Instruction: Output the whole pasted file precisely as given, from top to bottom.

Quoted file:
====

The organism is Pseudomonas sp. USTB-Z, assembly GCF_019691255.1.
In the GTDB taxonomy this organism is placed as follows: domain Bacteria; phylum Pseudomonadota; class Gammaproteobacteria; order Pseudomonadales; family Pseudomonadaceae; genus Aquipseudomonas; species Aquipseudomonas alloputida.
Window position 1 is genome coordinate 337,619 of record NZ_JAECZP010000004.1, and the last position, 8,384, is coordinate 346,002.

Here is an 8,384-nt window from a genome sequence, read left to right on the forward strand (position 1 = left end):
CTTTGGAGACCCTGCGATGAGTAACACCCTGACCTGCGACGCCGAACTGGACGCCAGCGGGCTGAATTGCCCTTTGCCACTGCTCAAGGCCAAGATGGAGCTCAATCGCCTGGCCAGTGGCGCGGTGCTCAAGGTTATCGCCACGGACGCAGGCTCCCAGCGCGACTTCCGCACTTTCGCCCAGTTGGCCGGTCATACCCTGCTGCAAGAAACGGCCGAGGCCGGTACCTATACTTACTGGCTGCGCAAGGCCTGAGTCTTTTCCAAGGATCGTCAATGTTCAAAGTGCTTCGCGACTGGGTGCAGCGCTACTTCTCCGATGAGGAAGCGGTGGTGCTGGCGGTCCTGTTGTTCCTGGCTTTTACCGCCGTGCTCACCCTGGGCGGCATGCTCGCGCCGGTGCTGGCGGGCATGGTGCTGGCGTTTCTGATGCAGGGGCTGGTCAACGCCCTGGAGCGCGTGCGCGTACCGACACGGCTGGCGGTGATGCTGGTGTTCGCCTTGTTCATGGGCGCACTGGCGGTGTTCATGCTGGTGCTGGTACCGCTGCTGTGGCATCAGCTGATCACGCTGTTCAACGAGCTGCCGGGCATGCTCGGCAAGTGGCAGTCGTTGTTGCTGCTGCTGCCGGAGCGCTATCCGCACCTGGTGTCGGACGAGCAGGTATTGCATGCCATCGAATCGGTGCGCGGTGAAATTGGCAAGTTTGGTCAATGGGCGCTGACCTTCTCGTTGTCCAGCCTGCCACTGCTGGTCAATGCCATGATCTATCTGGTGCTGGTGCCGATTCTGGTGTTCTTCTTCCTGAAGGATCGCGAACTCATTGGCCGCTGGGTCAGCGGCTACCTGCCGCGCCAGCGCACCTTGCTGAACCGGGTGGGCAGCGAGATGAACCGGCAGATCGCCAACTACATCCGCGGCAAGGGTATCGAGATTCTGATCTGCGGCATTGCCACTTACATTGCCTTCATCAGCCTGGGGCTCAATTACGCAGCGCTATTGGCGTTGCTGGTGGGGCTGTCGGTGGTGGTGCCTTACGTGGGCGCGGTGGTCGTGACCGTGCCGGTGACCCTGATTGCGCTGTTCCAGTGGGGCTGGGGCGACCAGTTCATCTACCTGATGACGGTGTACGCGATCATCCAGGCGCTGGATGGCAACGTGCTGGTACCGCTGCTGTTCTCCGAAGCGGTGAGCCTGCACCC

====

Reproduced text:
The organism is Pseudomonas sp. USTB-Z, assembly GCF_019691255.1.
In the GTDB taxonomy this organism is placed as follows: domain Bacteria; phylum Pseudomonadota; class Gammaproteobacteria; order Pseudomonadales; family Pseudomonadaceae; genus Aquipseudomonas; species Aquipseudomonas alloputida.
Window position 1 is genome coordinate 337,619 of record NZ_JAECZP010000004.1, and the last position, 8,384, is coordinate 346,002.

Here is an 8,384-nt window from a genome sequence, read left to right on the forward strand (position 1 = left end):
CTTTGGAGACCCTGCGATGAGTAACACCCTGACCTGCGACGCCGAACTGGACGCCAGCGGGCTGAATTGCCCTTTGCCACTGCTCAAGGCCAAGATGGAGCTCAATCGCCTGGCCAGTGGCGCGGTGCTCAAGGTTATCGCCACGGACGCAGGCTCCCAGCGCGACTTCCGCACTTTCGCCCAGTTGGCCGGTCATACCCTGCTGCAAGAAACGGCCGAGGCCGGTACCTATACTTACTGGCTGCGCAAGGCCTGAGTCTTTTCCAAGGATCGTCAATGTTCAAAGTGCTTCGCGACTGGGTGCAGCGCTACTTCTCCGATGAGGAAGCGGTGGTGCTGGCGGTCCTGTTGTTCCTGGCTTTTACCGCCGTGCTCACCCTGGGCGGCATGCTCGCGCCGGTGCTGGCGGGCATGGTGCTGGCGTTTCTGATGCAGGGGCTGGTCAACGCCCTGGAGCGCGTGCGCGTACCGACACGGCTGGCGGTGATGCTGGTGTTCGCCTTGTTCATGGGCGCACTGGCGGTGTTCATGCTGGTGCTGGTACCGCTGCTGTGGCATCAGCTGATCACGCTGTTCAACGAGCTGCCGGGCATGCTCGGCAAGTGGCAGTCGTTGTTGCTGCTGCTGCCGGAGCGCTATCCGCACCTGGTGTCGGACGAGCAGGTATTGCATGCCATCGAATCGGTGCGCGGTGAAATTGGCAAGTTTGGTCAATGGGCGCTGACCTTCTCGTTGTCCAGCCTGCCACTGCTGGTCAATGCCATGATCTATCTGGTGCTGGTGCCGATTCTGGTGTTCTTCTTCCTGAAGGATCGCGAACTCATTGGCCGCTGGGTCAGCGGCTACCTGCCGCGCCAGCGCACCTTGCTGAACCGGGTGGGCAGCGAGATGAACCGGCAGATCGCCAACTACATCCGCGGCAAGGGTATCGAGATTCTGATCTGCGGCATTGCCACTTACATTGCCTTCATCAGCCTGGGGCTCAATTACGCAGCGCTATTGGCGTTGCTGGTGGGGCTGTCGGTGGTGGTGCCTTACGTGGGCGCGGTGGTCGTGACCGTGCCGGTGACCCTGATTGCGCTGTTCCAGTGGGGCTGGGGCGACCAGTTCATCTACCTGATGACGGTGTACGCGATCATCCAGGCGCTGGATGGCAACGTGCTGGTACCGCTGCTGTTCTCCGAAGCGGTGAGCCTGCACCC